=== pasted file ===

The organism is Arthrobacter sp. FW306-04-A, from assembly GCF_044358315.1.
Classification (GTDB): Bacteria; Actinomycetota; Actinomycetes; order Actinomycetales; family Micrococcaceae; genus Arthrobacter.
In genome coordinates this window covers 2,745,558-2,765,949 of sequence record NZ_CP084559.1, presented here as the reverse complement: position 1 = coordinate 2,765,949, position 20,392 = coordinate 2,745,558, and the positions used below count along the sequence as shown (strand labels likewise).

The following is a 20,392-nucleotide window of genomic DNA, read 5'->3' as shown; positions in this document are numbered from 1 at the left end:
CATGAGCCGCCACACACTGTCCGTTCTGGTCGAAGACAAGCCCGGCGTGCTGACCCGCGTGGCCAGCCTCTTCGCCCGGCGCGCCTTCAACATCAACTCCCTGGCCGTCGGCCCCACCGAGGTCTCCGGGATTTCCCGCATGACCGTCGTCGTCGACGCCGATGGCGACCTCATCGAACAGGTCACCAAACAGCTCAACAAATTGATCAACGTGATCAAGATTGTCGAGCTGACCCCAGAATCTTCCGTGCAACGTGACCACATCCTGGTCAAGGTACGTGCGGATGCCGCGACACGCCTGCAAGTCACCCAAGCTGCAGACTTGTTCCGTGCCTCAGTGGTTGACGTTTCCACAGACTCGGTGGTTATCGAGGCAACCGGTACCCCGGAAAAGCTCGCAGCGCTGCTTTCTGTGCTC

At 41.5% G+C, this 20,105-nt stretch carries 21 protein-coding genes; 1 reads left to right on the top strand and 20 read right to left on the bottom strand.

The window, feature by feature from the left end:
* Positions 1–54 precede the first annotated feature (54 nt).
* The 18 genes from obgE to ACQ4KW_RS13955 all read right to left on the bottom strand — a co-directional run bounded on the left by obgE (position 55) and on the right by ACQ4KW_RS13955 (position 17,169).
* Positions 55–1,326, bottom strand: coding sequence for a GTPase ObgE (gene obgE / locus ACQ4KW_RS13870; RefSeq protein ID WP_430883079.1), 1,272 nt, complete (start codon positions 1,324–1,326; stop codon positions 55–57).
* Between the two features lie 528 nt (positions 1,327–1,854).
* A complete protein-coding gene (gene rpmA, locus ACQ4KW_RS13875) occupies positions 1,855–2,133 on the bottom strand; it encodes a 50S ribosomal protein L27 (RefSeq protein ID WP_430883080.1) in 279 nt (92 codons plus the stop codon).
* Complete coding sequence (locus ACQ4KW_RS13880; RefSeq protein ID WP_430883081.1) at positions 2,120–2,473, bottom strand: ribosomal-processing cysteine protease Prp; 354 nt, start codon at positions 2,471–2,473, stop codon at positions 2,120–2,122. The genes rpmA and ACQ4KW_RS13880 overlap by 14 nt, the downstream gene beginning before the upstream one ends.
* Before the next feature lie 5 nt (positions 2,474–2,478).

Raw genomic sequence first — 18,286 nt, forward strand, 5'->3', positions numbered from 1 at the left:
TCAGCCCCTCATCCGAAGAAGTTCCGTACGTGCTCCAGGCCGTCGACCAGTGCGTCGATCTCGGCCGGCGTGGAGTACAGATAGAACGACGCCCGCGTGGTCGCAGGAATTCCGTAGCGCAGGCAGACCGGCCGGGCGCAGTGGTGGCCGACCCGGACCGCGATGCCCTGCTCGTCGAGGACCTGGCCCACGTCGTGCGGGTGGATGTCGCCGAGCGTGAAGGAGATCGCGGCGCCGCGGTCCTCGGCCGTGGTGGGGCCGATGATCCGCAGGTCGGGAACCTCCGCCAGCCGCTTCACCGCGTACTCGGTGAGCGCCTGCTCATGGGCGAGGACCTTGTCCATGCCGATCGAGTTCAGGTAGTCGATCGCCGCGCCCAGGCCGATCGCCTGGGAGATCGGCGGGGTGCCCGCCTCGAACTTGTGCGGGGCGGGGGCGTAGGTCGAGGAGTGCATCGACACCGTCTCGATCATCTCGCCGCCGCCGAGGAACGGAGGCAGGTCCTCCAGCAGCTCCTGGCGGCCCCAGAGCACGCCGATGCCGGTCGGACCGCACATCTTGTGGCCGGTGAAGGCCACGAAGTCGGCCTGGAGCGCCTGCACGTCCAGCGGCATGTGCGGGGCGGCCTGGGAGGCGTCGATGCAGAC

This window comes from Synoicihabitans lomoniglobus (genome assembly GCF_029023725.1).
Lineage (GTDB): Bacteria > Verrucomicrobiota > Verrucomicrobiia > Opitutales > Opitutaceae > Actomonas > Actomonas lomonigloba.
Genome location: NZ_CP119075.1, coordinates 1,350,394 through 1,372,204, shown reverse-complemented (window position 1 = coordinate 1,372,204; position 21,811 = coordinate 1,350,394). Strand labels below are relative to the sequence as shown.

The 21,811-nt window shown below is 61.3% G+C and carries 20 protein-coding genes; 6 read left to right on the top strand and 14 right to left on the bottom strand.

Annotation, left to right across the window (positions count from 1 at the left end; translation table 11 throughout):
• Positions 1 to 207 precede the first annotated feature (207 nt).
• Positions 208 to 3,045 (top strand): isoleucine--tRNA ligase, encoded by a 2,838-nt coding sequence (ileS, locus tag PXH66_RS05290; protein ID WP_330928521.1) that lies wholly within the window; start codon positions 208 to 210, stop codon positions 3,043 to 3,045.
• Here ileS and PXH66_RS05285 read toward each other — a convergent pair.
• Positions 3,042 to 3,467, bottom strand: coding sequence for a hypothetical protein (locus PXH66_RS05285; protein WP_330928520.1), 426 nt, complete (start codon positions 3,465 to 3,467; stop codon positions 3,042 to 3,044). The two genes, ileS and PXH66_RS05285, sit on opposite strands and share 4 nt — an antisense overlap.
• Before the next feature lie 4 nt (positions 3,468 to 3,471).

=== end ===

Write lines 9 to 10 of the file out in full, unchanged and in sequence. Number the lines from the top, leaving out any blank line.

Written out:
* The 18 genes from obgE to ACQ4KW_RS13955 all read right to left on the bottom strand — a co-directional run bounded on the left by obgE (position 55) and on the right by ACQ4KW_RS13955 (position 17,169).
* Positions 55–1,326, bottom strand: coding sequence for a GTPase ObgE (gene obgE / locus ACQ4KW_RS13870; RefSeq protein ID WP_430883079.1), 1,272 nt, complete (start codon positions 1,324–1,326; stop codon positions 55–57).